Comparison of individual and group cognitive behavioral therapy for binge eating disorder A randomized, two -year follow-up study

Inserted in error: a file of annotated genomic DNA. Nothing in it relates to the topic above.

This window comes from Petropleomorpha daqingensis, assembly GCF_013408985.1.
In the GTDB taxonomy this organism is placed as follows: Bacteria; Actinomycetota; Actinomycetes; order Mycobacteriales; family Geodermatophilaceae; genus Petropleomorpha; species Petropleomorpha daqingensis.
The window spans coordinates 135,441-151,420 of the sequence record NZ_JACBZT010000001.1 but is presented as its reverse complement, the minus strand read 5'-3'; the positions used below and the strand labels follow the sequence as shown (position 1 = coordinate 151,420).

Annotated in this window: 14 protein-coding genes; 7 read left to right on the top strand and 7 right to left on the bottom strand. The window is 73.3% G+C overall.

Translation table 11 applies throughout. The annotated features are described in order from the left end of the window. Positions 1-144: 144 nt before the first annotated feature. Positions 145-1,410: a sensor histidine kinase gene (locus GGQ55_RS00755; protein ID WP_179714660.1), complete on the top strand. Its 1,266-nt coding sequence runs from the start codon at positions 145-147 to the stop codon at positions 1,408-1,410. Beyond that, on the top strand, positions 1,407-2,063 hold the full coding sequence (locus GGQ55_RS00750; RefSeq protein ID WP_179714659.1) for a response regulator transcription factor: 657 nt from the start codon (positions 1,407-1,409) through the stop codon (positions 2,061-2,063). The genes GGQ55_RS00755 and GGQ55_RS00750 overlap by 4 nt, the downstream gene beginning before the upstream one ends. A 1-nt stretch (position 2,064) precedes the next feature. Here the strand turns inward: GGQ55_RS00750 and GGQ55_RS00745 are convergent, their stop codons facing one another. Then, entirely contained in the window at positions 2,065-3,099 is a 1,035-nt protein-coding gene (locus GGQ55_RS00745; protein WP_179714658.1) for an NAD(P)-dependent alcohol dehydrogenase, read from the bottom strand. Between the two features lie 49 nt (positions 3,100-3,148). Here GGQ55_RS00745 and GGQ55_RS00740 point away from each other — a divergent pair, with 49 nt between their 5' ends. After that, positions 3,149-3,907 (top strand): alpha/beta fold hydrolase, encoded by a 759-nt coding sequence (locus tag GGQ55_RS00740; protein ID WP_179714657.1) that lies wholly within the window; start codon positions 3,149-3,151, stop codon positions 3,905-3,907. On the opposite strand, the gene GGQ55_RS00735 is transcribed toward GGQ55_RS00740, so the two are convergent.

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Introduction: Binge eating disorder (BED) is a syndrome characterized by frequent and persistent overeating episodes that are accompanied by feelings of loss of control and marked distress, in the absence of regular compensatory behaviors. Few long-term follow-up studies evaluated the response to psychotherapeutic interventions in binge eating disorder (BED). The effectiveness of individual and group cognitive-behavioral therapy, and the possible predictors of outcome were evaluated in a randomized controlled trial. Methods: At the beginning, at the end of treatments, and two years after the end of treatments, 286 patients affected by threshold or sub threshold BED were assessed using a clinical interview and self-reported questionnaires evaluating the eating attitudes and behavior, emotional eating, and general psychopathology. The following outcome measures were considered: recovery at two-year follow-up, weight loss, treatment resistance, relapse, and diagnostic change. Results: Both treatments showed similar response in terms of all outcome measures in the long-term, and determined a significant reduction of binge eating frequency, and reduction of weight. Overweight during childhood, full blown BED diagnosis, and high emotional eating were predictors of treatment resistance. The absence of a history of alcohol derivatives consumption, lower emotional eating and binge eating severity at baseline were predictors of full recovery in the long-term. A low emotional eating was found to be the only predictor of weight reduction. Conclusion: Treatments considering the relationships between binge eating and emotional eating could improve the outcome of BED patients.
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